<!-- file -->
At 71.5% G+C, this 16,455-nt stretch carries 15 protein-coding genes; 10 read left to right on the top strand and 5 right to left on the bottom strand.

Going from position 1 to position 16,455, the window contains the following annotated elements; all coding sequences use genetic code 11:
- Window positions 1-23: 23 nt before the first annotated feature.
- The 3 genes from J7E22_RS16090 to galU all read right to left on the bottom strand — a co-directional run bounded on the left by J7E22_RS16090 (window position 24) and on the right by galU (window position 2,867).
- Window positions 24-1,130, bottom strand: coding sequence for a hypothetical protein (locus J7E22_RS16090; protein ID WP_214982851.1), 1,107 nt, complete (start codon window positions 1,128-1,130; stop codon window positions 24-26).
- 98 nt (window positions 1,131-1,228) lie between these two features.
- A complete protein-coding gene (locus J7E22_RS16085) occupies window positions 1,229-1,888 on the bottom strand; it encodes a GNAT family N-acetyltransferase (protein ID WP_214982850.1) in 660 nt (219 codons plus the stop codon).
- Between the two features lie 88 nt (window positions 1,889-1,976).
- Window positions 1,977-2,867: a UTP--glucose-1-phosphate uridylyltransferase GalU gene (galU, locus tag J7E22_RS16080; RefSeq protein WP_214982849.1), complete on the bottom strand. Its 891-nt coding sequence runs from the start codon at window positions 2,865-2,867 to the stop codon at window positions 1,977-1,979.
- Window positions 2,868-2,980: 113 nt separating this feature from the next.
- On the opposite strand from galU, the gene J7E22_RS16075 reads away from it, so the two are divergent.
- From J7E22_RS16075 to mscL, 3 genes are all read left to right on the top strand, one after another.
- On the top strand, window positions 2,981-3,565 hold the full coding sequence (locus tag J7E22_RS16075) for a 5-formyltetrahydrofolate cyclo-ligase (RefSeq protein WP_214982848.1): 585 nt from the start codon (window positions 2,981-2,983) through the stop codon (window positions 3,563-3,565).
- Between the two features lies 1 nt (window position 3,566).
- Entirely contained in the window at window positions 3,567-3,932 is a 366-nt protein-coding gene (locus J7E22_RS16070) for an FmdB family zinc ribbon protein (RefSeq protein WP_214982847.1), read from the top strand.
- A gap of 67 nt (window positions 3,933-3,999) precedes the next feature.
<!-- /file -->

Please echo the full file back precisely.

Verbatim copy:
At 71.5% G+C, this 16,455-nt stretch carries 15 protein-coding genes; 10 read left to right on the top strand and 5 right to left on the bottom strand.

Going from position 1 to position 16,455, the window contains the following annotated elements; all coding sequences use genetic code 11:
- Window positions 1-23: 23 nt before the first annotated feature.
- The 3 genes from J7E22_RS16090 to galU all read right to left on the bottom strand — a co-directional run bounded on the left by J7E22_RS16090 (window position 24) and on the right by galU (window position 2,867).
- Window positions 24-1,130, bottom strand: coding sequence for a hypothetical protein (locus J7E22_RS16090; protein ID WP_214982851.1), 1,107 nt, complete (start codon window positions 1,128-1,130; stop codon window positions 24-26).
- 98 nt (window positions 1,131-1,228) lie between these two features.
- A complete protein-coding gene (locus J7E22_RS16085) occupies window positions 1,229-1,888 on the bottom strand; it encodes a GNAT family N-acetyltransferase (protein ID WP_214982850.1) in 660 nt (219 codons plus the stop codon).
- Between the two features lie 88 nt (window positions 1,889-1,976).
- Window positions 1,977-2,867: a UTP--glucose-1-phosphate uridylyltransferase GalU gene (galU, locus tag J7E22_RS16080; RefSeq protein WP_214982849.1), complete on the bottom strand. Its 891-nt coding sequence runs from the start codon at window positions 2,865-2,867 to the stop codon at window positions 1,977-1,979.
- Window positions 2,868-2,980: 113 nt separating this feature from the next.
- On the opposite strand from galU, the gene J7E22_RS16075 reads away from it, so the two are divergent.
- From J7E22_RS16075 to mscL, 3 genes are all read left to right on the top strand, one after another.
- On the top strand, window positions 2,981-3,565 hold the full coding sequence (locus tag J7E22_RS16075) for a 5-formyltetrahydrofolate cyclo-ligase (RefSeq protein WP_214982848.1): 585 nt from the start codon (window positions 2,981-2,983) through the stop codon (window positions 3,563-3,565).
- Between the two features lies 1 nt (window position 3,566).
- Entirely contained in the window at window positions 3,567-3,932 is a 366-nt protein-coding gene (locus J7E22_RS16070) for an FmdB family zinc ribbon protein (RefSeq protein WP_214982847.1), read from the top strand.
- A gap of 67 nt (window positions 3,933-3,999) precedes the next feature.